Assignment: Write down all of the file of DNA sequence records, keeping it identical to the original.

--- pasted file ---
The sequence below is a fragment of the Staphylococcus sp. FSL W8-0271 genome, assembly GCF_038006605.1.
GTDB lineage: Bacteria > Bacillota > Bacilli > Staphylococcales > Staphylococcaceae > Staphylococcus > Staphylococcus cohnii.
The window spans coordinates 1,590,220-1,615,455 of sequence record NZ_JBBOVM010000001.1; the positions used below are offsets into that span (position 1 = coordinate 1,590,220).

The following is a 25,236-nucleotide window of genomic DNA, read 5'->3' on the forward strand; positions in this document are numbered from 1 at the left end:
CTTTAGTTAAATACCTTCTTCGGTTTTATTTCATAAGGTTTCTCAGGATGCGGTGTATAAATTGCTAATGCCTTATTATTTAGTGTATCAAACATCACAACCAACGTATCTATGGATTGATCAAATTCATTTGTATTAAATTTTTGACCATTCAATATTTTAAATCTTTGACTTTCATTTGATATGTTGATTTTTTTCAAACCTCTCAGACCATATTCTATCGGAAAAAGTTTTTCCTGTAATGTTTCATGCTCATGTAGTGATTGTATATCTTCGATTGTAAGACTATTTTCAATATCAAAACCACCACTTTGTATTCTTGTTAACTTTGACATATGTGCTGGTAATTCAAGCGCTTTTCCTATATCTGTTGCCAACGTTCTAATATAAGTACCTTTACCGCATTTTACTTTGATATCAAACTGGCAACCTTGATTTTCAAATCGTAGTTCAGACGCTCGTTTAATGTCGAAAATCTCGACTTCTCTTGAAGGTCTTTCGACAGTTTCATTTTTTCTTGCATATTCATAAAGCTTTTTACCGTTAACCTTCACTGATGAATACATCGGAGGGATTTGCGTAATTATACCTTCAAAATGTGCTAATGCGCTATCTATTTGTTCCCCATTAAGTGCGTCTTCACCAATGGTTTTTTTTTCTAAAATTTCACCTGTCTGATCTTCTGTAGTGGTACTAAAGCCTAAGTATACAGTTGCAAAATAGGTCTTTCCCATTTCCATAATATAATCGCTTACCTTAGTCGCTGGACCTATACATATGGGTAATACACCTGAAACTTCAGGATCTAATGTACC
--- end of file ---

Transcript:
The sequence below is a fragment of the Staphylococcus sp. FSL W8-0271 genome, assembly GCF_038006605.1.
GTDB lineage: Bacteria > Bacillota > Bacilli > Staphylococcales > Staphylococcaceae > Staphylococcus > Staphylococcus cohnii.
The window spans coordinates 1,590,220-1,615,455 of sequence record NZ_JBBOVM010000001.1; the positions used below are offsets into that span (position 1 = coordinate 1,590,220).

The following is a 25,236-nucleotide window of genomic DNA, read 5'->3' on the forward strand; positions in this document are numbered from 1 at the left end:
CTTTAGTTAAATACCTTCTTCGGTTTTATTTCATAAGGTTTCTCAGGATGCGGTGTATAAATTGCTAATGCCTTATTATTTAGTGTATCAAACATCACAACCAACGTATCTATGGATTGATCAAATTCATTTGTATTAAATTTTTGACCATTCAATATTTTAAATCTTTGACTTTCATTTGATATGTTGATTTTTTTCAAACCTCTCAGACCATATTCTATCGGAAAAAGTTTTTCCTGTAATGTTTCATGCTCATGTAGTGATTGTATATCTTCGATTGTAAGACTATTTTCAATATCAAAACCACCACTTTGTATTCTTGTTAACTTTGACATATGTGCTGGTAATTCAAGCGCTTTTCCTATATCTGTTGCCAACGTTCTAATATAAGTACCTTTACCGCATTTTACTTTGATATCAAACTGGCAACCTTGATTTTCAAATCGTAGTTCAGACGCTCGTTTAATGTCGAAAATCTCGACTTCTCTTGAAGGTCTTTCGACAGTTTCATTTTTTCTTGCATATTCATAAAGCTTTTTACCGTTAACCTTCACTGATGAATACATCGGAGGGATTTGCGTAATTATACCTTCAAAATGTGCTAATGCGCTATCTATTTGTTCCCCATTAAGTGCGTCTTCACCAATGGTTTTTTTTTCTAAAATTTCACCTGTCTGATCTTCTGTAGTGGTACTAAAGCCTAAGTATACAGTTGCAAAATAGGTCTTTCCCATTTCCATAATATAATCGCTTACCTTAGTCGCTGGACCTATACATATGGGTAATACACCTGAAACTTCAGGATCTAATGTACC